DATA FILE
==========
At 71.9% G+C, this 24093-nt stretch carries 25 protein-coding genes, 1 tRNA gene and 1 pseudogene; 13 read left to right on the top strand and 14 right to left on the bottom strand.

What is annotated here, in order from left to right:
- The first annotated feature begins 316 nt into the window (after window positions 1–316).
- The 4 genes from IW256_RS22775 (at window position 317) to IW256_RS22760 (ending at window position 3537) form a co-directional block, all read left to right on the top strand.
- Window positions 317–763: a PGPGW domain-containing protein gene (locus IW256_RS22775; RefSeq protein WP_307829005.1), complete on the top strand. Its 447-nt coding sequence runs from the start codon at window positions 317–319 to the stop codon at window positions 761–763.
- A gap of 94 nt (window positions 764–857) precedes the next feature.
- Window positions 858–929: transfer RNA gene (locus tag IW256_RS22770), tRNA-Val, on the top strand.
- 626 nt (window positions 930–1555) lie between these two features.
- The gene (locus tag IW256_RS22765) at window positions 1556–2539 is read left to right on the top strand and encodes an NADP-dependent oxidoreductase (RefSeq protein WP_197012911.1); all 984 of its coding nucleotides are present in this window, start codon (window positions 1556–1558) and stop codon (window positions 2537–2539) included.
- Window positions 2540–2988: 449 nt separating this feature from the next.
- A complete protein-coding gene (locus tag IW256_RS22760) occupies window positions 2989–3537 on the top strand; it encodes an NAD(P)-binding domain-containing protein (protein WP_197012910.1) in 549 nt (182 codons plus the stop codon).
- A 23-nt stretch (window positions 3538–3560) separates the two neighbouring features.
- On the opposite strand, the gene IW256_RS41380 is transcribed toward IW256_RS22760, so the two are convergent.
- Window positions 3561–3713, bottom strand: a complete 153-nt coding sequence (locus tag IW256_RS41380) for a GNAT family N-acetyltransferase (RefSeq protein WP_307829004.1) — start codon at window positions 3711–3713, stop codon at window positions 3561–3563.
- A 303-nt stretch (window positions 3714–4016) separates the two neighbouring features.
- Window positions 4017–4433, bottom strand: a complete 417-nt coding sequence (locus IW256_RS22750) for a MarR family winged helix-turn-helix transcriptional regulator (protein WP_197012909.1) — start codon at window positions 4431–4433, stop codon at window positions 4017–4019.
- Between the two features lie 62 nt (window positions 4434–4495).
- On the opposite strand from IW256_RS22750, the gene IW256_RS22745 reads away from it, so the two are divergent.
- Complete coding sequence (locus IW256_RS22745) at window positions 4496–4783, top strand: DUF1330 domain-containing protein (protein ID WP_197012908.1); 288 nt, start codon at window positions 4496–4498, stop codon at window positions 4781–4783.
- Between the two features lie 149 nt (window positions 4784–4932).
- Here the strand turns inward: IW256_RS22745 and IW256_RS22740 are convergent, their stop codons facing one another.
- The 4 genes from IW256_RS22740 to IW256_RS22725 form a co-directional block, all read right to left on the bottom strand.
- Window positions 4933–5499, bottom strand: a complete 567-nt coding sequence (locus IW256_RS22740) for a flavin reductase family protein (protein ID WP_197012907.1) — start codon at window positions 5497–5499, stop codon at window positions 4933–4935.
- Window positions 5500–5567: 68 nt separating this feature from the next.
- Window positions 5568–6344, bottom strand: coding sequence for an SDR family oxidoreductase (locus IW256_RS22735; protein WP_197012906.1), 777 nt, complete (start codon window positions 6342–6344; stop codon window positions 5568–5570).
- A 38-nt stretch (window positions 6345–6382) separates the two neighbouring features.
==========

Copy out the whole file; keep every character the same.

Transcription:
At 71.9% G+C, this 24093-nt stretch carries 25 protein-coding genes, 1 tRNA gene and 1 pseudogene; 13 read left to right on the top strand and 14 right to left on the bottom strand.

What is annotated here, in order from left to right:
- The first annotated feature begins 316 nt into the window (after window positions 1–316).
- The 4 genes from IW256_RS22775 (at window position 317) to IW256_RS22760 (ending at window position 3537) form a co-directional block, all read left to right on the top strand.
- Window positions 317–763: a PGPGW domain-containing protein gene (locus IW256_RS22775; RefSeq protein WP_307829005.1), complete on the top strand. Its 447-nt coding sequence runs from the start codon at window positions 317–319 to the stop codon at window positions 761–763.
- A gap of 94 nt (window positions 764–857) precedes the next feature.
- Window positions 858–929: transfer RNA gene (locus tag IW256_RS22770), tRNA-Val, on the top strand.
- 626 nt (window positions 930–1555) lie between these two features.
- The gene (locus tag IW256_RS22765) at window positions 1556–2539 is read left to right on the top strand and encodes an NADP-dependent oxidoreductase (RefSeq protein WP_197012911.1); all 984 of its coding nucleotides are present in this window, start codon (window positions 1556–1558) and stop codon (window positions 2537–2539) included.
- Window positions 2540–2988: 449 nt separating this feature from the next.
- A complete protein-coding gene (locus tag IW256_RS22760) occupies window positions 2989–3537 on the top strand; it encodes an NAD(P)-binding domain-containing protein (protein WP_197012910.1) in 549 nt (182 codons plus the stop codon).
- A 23-nt stretch (window positions 3538–3560) separates the two neighbouring features.
- On the opposite strand, the gene IW256_RS41380 is transcribed toward IW256_RS22760, so the two are convergent.
- Window positions 3561–3713, bottom strand: a complete 153-nt coding sequence (locus tag IW256_RS41380) for a GNAT family N-acetyltransferase (RefSeq protein WP_307829004.1) — start codon at window positions 3711–3713, stop codon at window positions 3561–3563.
- A 303-nt stretch (window positions 3714–4016) separates the two neighbouring features.
- Window positions 4017–4433, bottom strand: a complete 417-nt coding sequence (locus IW256_RS22750) for a MarR family winged helix-turn-helix transcriptional regulator (protein WP_197012909.1) — start codon at window positions 4431–4433, stop codon at window positions 4017–4019.
- Between the two features lie 62 nt (window positions 4434–4495).
- On the opposite strand from IW256_RS22750, the gene IW256_RS22745 reads away from it, so the two are divergent.
- Complete coding sequence (locus IW256_RS22745) at window positions 4496–4783, top strand: DUF1330 domain-containing protein (protein ID WP_197012908.1); 288 nt, start codon at window positions 4496–4498, stop codon at window positions 4781–4783.
- Between the two features lie 149 nt (window positions 4784–4932).
- Here the strand turns inward: IW256_RS22745 and IW256_RS22740 are convergent, their stop codons facing one another.
- The 4 genes from IW256_RS22740 to IW256_RS22725 form a co-directional block, all read right to left on the bottom strand.
- Window positions 4933–5499, bottom strand: a complete 567-nt coding sequence (locus IW256_RS22740) for a flavin reductase family protein (protein ID WP_197012907.1) — start codon at window positions 5497–5499, stop codon at window positions 4933–4935.
- Window positions 5500–5567: 68 nt separating this feature from the next.
- Window positions 5568–6344, bottom strand: coding sequence for an SDR family oxidoreductase (locus IW256_RS22735; protein WP_197012906.1), 777 nt, complete (start codon window positions 6342–6344; stop codon window positions 5568–5570).
- A 38-nt stretch (window positions 6345–6382) separates the two neighbouring features.